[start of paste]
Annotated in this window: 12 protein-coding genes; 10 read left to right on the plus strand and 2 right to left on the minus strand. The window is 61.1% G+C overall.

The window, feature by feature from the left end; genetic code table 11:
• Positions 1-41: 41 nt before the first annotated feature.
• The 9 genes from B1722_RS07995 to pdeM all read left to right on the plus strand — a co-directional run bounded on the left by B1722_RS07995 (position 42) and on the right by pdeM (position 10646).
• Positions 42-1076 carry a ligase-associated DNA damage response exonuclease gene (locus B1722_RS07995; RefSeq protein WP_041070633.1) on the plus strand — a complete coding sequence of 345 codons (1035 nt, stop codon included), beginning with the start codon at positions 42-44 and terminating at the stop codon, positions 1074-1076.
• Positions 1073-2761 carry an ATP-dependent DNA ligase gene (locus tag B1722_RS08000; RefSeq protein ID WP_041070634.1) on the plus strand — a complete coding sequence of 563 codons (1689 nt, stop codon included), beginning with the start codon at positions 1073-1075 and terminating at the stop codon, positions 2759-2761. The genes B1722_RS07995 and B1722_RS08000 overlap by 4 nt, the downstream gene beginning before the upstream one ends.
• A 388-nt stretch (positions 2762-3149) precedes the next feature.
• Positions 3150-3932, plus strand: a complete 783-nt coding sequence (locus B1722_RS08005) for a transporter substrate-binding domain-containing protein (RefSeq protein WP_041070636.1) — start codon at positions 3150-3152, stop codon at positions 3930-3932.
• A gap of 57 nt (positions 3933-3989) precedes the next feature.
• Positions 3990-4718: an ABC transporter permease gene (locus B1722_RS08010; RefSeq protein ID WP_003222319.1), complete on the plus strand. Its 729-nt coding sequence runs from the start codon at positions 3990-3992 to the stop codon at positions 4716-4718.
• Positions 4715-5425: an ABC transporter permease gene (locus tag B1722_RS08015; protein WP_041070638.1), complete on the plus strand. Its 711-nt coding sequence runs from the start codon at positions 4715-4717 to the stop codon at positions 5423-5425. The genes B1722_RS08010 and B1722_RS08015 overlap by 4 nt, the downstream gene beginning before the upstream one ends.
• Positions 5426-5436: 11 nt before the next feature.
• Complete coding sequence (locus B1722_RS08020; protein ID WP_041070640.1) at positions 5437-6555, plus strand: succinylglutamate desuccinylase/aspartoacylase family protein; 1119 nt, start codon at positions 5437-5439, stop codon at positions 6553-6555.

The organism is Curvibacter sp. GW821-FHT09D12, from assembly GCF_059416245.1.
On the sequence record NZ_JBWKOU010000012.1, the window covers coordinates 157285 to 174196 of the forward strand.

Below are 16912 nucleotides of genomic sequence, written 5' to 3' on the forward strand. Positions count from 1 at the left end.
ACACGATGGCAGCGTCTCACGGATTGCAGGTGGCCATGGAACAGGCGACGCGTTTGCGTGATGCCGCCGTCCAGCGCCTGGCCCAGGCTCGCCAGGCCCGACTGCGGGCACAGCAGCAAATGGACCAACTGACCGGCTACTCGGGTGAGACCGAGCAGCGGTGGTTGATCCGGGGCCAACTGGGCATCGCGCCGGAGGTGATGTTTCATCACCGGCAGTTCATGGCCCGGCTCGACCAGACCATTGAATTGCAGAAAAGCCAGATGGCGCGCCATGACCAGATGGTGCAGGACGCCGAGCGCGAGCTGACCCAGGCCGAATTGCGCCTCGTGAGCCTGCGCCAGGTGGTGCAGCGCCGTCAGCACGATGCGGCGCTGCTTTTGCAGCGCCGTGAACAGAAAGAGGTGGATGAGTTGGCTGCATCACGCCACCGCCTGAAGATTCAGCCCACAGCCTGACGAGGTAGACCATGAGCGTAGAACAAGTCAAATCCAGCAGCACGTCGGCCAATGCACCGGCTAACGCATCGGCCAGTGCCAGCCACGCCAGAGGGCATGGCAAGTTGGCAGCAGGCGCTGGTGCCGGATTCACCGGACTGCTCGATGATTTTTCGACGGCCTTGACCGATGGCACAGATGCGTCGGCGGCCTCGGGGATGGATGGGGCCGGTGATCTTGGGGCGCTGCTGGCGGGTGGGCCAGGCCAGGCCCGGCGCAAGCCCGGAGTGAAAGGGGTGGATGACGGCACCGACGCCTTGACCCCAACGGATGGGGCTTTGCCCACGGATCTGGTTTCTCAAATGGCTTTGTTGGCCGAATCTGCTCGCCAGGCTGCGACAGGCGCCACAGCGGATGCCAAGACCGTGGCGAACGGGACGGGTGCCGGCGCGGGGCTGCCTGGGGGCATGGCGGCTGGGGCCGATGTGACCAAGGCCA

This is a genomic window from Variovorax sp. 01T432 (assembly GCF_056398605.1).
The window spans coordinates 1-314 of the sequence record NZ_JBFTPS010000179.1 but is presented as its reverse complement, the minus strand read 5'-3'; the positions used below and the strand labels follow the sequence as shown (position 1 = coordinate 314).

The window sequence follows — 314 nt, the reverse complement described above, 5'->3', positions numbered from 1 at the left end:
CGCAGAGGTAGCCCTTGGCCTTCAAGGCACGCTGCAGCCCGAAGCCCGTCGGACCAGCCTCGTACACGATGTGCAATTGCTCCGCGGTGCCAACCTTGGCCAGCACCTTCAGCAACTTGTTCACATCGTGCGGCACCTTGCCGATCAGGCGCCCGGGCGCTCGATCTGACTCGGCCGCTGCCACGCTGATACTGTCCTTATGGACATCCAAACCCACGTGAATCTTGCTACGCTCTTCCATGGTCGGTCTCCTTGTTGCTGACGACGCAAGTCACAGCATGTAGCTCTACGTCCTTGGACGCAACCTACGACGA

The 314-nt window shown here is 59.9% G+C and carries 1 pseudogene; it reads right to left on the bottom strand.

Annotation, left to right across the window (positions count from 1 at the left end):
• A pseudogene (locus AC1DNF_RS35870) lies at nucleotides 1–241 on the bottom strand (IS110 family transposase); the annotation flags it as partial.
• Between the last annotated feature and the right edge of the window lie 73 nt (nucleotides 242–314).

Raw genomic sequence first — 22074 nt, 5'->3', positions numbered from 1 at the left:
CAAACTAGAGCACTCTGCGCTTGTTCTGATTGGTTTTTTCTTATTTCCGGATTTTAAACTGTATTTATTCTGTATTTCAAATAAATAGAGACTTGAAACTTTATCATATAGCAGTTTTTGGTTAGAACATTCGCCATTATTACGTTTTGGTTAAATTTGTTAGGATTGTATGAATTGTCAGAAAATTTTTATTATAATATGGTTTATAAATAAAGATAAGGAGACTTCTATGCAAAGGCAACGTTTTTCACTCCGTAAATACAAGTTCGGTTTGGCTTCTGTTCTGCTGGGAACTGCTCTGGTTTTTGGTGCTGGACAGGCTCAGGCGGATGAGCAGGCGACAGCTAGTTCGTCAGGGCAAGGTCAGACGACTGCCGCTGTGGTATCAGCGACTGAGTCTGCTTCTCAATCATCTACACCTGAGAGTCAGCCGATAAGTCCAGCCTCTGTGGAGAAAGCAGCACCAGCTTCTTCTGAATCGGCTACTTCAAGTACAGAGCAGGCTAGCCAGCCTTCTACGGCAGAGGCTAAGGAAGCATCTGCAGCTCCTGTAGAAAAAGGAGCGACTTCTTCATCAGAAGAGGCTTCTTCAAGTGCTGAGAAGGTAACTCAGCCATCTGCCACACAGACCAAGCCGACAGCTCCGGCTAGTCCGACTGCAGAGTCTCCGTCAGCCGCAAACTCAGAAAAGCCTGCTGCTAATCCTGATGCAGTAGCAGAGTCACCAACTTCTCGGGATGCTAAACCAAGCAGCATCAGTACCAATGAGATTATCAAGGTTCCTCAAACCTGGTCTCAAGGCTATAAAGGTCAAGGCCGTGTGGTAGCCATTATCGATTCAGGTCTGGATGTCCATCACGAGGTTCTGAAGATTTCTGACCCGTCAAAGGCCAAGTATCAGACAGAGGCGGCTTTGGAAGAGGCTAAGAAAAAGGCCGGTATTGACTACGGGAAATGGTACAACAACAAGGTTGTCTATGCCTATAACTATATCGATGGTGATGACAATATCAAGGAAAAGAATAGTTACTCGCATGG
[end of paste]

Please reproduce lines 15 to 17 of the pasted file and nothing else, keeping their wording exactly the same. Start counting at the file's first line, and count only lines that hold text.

On the sequence record NZ_JBWKOU010000012.1, the window covers coordinates 157285 to 174196 of the forward strand.

Below are 16912 nucleotides of genomic sequence, written 5' to 3' on the forward strand. Positions count from 1 at the left end.
ACACGATGGCAGCGTCTCACGGATTGCAGGTGGCCATGGAACAGGCGACGCGTTTGCGTGATGCCGCCGTCCAGCGCCTGGCCCAGGCTCGCCAGGCCCGACTGCGGGCACAGCAGCAAATGGACCAACTGACCGGCTACTCGGGTGAGACCGAGCAGCGGTGGTTGATCCGGGGCCAACTGGGCATCGCGCCGGAGGTGATGTTTCATCACCGGCAGTTCATGGCCCGGCTCGACCAGACCATTGAATTGCAGAAAAGCCAGATGGCGCGCCATGACCAGATGGTGCAGGACGCCGAGCGCGAGCTGACCCAGGCCGAATTGCGCCTCGTGAGCCTGCGCCAGGTGGTGCAGCGCCGTCAGCACGATGCGGCGCTGCTTTTGCAGCGCCGTGAACAGAAAGAGGTGGATGAGTTGGCTGCATCACGCCACCGCCTGAAGATTCAGCCCACAGCCTGACGAGGTAGACCATGAGCGTAGAACAAGTCAAATCCAGCAGCACGTCGGCCAATGCACCGGCTAACGCATCGGCCAGTGCCAGCCACGCCAGAGGGCATGGCAAGTTGGCAGCAGGCGCTGGTGCCGGATTCACCGGACTGCTCGATGATTTTTCGACGGCCTTGACCGATGGCACAGATGCGTCGGCGGCCTCGGGGATGGATGGGGCCGGTGATCTTGGGGCGCTGCTGGCGGGTGGGCCAGGCCAGGCCCGGCGCAAGCCCGGAGTGAAAGGGGTGGATGACGGCACCGACGCCTTGACCCCAACGGATGGGGCTTTGCCCACGGATCTGGTTTCTCAAATGGCTTTGTTGGCCGAATCTGCTCGCCAGGCTGCGACAGGCGCCACAGCGGATGCCAAGACCGTGGCGAACGGGACGGGTGCCGGCGCGGGGCTGCCTGGGGGCATGGCGGCTGGGGCCGATGTGACCAAGGCCA